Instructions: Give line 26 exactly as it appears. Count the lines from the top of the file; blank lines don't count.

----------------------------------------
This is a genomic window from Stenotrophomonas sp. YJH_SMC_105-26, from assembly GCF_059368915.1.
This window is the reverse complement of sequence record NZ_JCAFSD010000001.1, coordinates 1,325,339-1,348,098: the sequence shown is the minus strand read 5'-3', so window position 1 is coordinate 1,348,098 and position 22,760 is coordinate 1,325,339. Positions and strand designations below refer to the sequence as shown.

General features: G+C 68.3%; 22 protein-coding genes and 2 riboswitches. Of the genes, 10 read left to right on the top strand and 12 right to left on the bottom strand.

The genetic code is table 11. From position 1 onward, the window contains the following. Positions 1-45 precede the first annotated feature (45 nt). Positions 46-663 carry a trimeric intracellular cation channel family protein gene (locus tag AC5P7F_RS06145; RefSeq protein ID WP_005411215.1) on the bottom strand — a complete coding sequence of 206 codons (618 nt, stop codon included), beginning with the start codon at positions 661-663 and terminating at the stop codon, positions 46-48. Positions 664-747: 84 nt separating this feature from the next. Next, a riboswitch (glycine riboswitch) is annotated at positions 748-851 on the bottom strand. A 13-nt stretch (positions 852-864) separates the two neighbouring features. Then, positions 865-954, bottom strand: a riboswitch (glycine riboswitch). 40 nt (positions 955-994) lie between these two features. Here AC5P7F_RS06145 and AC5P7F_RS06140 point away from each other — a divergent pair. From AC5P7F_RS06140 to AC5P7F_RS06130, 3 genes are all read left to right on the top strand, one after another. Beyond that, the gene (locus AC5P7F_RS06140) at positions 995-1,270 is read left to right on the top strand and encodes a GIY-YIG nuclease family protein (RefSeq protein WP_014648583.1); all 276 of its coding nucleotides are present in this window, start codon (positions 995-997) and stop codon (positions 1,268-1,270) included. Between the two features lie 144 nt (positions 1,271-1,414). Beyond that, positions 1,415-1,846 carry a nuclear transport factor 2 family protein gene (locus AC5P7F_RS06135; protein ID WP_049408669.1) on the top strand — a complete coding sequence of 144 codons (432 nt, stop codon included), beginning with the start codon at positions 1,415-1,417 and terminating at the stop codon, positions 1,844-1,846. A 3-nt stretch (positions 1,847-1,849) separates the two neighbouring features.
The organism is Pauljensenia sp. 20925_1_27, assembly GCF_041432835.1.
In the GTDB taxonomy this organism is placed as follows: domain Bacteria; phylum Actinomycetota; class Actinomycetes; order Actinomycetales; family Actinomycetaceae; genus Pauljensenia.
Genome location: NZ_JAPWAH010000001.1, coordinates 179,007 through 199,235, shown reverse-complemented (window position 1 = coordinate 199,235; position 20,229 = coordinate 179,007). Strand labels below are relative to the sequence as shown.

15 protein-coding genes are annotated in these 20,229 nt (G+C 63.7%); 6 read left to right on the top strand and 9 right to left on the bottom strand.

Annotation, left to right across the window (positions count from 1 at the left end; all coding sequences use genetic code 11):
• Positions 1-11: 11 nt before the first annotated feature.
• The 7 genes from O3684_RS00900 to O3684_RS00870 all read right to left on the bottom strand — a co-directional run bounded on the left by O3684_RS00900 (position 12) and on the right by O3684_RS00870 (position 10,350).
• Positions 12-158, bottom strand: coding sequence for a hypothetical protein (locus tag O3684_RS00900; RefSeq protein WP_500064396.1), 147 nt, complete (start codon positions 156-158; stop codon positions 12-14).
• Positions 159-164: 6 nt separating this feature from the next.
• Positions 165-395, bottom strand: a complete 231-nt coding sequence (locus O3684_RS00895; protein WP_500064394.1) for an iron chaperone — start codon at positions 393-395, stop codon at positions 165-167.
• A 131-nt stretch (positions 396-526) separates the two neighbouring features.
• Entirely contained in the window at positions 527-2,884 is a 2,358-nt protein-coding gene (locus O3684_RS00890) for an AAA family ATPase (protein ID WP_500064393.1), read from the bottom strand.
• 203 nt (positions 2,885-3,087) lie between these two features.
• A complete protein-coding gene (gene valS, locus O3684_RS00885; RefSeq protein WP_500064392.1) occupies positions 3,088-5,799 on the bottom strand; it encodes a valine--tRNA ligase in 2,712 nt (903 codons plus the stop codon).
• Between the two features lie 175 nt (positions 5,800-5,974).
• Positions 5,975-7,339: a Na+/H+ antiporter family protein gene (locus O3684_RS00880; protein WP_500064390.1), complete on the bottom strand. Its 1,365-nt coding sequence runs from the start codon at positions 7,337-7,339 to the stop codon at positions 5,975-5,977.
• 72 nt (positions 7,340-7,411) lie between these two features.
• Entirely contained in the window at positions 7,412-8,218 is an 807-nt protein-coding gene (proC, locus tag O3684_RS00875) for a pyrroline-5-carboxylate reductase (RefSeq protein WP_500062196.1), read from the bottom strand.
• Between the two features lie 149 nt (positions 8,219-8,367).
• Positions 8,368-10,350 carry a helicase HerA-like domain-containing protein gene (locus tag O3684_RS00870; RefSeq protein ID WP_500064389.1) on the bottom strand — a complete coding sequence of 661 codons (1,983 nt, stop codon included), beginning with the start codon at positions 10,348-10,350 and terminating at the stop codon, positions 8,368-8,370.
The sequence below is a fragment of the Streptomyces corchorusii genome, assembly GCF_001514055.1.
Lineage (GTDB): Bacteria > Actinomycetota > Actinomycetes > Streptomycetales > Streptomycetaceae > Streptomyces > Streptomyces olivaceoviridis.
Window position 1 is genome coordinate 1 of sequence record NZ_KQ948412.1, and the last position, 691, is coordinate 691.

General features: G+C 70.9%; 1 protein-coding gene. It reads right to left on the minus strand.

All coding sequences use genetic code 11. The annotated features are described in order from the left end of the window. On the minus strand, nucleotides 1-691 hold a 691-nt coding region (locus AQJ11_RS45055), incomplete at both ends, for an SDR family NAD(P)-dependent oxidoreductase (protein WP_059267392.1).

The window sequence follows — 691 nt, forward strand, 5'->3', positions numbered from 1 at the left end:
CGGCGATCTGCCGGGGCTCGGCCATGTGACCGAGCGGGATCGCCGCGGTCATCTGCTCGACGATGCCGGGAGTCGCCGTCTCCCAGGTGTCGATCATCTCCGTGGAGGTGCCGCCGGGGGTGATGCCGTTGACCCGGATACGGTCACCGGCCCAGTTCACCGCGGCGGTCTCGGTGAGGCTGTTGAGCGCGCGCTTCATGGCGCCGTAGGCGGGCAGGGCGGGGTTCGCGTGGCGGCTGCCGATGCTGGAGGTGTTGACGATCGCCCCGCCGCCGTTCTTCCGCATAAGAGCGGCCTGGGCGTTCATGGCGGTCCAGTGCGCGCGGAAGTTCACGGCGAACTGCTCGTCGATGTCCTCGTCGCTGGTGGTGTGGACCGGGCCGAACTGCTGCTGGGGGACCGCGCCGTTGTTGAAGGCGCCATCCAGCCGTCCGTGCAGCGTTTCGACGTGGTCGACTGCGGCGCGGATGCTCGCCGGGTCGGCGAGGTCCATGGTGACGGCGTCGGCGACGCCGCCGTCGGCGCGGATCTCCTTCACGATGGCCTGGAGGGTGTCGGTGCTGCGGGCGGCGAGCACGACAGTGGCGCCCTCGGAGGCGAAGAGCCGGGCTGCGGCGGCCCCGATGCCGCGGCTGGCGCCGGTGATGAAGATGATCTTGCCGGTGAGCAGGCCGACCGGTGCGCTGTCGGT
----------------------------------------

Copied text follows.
Lineage (GTDB): Bacteria > Actinomycetota > Actinomycetes > Streptomycetales > Streptomycetaceae > Streptomyces > Streptomyces olivaceoviridis.